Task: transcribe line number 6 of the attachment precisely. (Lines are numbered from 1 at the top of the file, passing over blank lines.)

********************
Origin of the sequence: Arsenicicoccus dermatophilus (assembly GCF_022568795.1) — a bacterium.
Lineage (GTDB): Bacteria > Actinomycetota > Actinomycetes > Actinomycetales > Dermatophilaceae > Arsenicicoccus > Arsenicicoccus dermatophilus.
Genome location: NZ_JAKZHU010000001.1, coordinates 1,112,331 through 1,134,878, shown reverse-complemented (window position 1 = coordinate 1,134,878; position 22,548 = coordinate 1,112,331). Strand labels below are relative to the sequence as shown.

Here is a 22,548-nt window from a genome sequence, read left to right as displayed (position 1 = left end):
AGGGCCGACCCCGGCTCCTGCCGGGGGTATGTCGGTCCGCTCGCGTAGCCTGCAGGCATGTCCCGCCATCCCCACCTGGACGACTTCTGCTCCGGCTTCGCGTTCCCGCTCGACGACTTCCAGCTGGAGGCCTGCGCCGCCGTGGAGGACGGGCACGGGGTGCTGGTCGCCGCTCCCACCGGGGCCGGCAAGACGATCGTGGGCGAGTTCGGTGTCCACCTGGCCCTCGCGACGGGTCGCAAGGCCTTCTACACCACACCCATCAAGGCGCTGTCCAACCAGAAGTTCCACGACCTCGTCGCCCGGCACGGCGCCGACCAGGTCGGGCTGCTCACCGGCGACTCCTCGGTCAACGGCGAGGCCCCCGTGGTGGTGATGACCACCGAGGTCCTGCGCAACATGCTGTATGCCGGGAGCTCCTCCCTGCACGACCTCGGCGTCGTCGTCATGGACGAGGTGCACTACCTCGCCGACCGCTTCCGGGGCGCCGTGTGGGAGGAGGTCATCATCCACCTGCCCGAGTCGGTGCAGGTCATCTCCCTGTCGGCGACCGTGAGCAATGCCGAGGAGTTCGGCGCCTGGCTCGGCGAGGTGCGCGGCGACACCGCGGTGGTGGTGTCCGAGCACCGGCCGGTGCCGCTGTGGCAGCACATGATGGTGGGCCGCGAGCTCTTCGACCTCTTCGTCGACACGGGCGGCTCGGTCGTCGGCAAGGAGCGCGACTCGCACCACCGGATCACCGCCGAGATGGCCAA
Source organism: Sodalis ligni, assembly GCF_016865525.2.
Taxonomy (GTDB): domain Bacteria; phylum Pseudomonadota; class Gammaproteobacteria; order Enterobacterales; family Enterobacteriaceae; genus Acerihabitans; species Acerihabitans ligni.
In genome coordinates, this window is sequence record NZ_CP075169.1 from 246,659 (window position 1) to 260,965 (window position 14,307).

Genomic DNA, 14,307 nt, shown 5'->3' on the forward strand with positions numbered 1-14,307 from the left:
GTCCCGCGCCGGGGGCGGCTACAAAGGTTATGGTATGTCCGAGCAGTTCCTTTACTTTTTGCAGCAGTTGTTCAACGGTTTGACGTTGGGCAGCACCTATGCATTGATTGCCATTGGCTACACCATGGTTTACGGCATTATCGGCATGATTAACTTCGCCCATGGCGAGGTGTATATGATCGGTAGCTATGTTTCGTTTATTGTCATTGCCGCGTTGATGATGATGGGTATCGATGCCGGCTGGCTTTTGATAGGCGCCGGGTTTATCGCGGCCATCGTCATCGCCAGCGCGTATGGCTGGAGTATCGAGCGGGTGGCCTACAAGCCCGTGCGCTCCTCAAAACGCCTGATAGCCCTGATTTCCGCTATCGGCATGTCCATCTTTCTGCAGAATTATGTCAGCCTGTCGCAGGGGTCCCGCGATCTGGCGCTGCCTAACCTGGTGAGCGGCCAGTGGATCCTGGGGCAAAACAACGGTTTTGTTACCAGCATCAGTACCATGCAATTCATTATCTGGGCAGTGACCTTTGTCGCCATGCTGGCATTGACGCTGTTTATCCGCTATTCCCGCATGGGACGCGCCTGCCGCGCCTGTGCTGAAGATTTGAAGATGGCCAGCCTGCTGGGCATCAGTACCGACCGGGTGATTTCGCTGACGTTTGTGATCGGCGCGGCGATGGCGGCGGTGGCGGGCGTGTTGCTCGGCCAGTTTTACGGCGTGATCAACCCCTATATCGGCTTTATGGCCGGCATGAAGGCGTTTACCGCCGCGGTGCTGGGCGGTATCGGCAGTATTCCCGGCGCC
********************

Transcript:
Source organism: Sodalis ligni, assembly GCF_016865525.2.